Were using the arts to portray a justice issue, said Carol McKinley, a community minister affiliated with the Olympia Unitarian Universalist Congregation and the coordinator of Washington State Unitarian Universalist Voices for Justice. I think thats a great way to reach people.
The play, being performed this weekend only, is 8, about a trial challenging Californias Proposition 8. Its a timely production; in November, Washington voters will be deciding whether to allow marriage for gay men and lesbians here.
The 90-minute play is based on court transcripts and interviews with people involved with the case, and presents arguments on both sides of the issue as well as a view into the lives of the families involved in the case.
This is a factual play, said Ned Hayes, who is producing the show and has a small role as William Tam, a witness for the defense. All of the actors are portraying real historical figures. Its a story straight out of the headlines. Its fascinating to do history come to life.
It does give you both sides of the question, said McKinley, who came up with the idea to do a reading here as part of her social justice work.
Those of us who support it look at marriage equality as expanding the realm of love, expanding inclusiveness in our world. Others see civil marriage as somehow redefining marriage and allowing what they call in the play special rights rather than equal rights.
McKinley also has a personal stake in the issue. She had a commitment ceremony with longtime partner Barbara Gibson in 2001, and the couple was among the first to register as domestic partners in 2007.
Marriage is important to us, she said. We do have recognition by the state as registered domestic partners, but having separate categories is inherently unequal, just as separate but equal schools were unequal inherently.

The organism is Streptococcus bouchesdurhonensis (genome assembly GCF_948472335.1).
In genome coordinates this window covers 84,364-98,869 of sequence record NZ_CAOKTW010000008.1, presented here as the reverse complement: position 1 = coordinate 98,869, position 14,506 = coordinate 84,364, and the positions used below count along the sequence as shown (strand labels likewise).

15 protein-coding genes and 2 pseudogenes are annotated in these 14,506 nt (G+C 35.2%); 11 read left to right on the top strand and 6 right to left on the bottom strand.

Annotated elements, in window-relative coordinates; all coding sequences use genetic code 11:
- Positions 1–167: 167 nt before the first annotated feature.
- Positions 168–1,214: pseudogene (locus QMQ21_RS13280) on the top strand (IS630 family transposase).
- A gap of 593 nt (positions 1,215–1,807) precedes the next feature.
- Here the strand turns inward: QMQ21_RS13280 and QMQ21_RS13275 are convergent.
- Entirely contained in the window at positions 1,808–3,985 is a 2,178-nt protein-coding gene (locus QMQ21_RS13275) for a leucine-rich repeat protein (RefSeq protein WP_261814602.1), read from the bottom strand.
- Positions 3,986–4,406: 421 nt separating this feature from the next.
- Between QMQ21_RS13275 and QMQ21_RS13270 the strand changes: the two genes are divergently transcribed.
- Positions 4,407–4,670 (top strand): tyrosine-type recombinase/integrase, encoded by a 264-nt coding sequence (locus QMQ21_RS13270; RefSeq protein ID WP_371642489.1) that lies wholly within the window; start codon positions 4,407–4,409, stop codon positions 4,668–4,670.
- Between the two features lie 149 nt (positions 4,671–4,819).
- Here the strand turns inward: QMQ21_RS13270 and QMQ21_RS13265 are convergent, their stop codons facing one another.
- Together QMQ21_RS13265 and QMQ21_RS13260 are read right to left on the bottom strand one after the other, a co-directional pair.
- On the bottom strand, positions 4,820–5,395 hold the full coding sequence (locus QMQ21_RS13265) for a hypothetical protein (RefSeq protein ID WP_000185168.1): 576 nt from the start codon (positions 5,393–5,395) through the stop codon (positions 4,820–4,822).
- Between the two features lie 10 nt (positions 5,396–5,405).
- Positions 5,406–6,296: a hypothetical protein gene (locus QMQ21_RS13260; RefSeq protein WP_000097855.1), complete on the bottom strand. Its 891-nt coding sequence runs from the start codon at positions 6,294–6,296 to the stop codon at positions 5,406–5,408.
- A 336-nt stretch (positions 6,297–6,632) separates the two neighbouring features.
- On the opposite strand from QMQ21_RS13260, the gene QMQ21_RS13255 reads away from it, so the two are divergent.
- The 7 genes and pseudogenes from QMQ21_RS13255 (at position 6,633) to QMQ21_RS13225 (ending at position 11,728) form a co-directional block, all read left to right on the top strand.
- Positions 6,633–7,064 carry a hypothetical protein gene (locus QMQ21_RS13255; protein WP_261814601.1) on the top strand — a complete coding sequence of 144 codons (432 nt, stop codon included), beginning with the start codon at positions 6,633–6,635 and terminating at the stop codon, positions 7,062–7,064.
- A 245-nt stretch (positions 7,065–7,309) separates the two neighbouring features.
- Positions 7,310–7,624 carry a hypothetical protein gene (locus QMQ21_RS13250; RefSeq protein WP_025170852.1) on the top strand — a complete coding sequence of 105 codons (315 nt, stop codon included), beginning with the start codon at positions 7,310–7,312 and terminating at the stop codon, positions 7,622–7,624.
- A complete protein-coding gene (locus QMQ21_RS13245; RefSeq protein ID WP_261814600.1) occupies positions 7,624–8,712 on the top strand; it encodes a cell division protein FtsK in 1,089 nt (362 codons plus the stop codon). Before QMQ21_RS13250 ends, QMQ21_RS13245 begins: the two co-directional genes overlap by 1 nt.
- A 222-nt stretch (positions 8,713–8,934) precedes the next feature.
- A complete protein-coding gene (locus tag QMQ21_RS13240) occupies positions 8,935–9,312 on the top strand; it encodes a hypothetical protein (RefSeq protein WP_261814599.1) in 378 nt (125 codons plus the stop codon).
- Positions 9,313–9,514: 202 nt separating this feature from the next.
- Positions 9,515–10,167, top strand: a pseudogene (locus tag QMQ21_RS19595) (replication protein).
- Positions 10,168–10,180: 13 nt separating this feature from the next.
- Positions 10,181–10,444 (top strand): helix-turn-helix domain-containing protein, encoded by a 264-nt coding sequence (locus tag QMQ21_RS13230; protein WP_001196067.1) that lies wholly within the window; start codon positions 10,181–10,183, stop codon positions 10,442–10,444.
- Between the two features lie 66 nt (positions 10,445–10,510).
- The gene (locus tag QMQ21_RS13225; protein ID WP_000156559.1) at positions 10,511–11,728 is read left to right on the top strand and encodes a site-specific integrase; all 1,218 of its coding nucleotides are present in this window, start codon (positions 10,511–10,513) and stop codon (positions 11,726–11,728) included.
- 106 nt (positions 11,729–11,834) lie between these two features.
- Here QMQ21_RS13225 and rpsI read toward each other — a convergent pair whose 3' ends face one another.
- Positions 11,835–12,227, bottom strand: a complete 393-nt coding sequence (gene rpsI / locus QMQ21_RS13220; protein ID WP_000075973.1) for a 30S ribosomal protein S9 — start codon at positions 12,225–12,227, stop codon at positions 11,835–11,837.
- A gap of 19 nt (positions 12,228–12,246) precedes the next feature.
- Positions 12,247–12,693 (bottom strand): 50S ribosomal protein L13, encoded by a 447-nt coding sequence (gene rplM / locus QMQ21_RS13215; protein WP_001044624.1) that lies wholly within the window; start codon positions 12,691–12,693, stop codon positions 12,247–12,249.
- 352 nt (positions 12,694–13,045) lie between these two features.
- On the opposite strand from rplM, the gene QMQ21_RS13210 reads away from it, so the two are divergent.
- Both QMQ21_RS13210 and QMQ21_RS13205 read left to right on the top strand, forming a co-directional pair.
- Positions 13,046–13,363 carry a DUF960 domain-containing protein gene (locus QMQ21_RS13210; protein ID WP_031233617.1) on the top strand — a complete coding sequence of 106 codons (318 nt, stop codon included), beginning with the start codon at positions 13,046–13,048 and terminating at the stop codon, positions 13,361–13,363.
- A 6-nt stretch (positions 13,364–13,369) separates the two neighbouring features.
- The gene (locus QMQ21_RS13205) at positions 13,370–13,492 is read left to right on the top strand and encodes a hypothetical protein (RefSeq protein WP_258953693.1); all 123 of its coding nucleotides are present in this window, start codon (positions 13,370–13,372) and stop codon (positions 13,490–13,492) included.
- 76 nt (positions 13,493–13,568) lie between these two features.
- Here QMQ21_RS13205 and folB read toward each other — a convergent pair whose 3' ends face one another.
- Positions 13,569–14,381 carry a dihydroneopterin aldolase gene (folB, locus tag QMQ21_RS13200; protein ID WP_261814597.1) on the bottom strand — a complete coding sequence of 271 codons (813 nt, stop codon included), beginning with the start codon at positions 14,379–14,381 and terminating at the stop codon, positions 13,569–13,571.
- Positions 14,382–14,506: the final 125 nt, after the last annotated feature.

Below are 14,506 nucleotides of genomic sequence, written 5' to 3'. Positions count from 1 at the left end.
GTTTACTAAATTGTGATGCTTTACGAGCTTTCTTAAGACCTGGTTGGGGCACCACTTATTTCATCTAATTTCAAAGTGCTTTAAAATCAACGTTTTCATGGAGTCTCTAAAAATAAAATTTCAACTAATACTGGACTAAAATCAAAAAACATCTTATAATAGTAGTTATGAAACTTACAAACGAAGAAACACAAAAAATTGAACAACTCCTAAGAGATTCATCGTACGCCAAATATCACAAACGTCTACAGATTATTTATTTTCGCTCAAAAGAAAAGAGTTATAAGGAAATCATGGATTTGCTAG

Proponents of Californias Proposition 8 unsuccessfully sought to block the release of video from the trial after the judge ruled against them. Its interesting to be in the business of producing a great drama and also being able to tell the truth about what happened, Hayes said.
Staged readings are being produced all over the country as part of efforts to raise awareness of the issues involved in same-sex marriage. Rights to produce a reading are available free to nonprofit organizations working for marriage equality through the American Foundation for Equal Rights and Broadway Impact.
The Olympia production will be at a high-level for a reading, Hayes said. The actors all have access to the script, but many of them are off-script or almost off-script because they wanted to bring their best work to the stage.
The Los Angeles production, a one-night-only event in March, featured George Clooney, Jamie Lee Curtis, Martin Sheen and Brad Pitt. Rob Reiner directed. The reading can be seen at www.8theplay.com.
The Olympia cast, directed by Brian Tyrrell, is a local theatrical whos who.
Whats amazing about this show is every theater in town is represented, Hayes said. Somebody from every theater showed up.
Brian Hatcher worked to fit this into his schedule, despite his role in Harlequins Richard III, opening Thursday, and Samantha Chandler took time out from work on Olympia Family Theaters Go, Dog, Go, opening Oct. 12.
Among the other big names in the cast are Clarke Hallum, the Olympia youth who originated the role of Ralphie in 5th Avenue Theatres A Christmas Story in Seattle, and also played the part in Chicago, and Gwen Haw, most recently seen in the title role of Hello, Dolly last spring at Capital Playhouse.
Both of them have minor roles here, Hayes said. They just wanted to be part of it.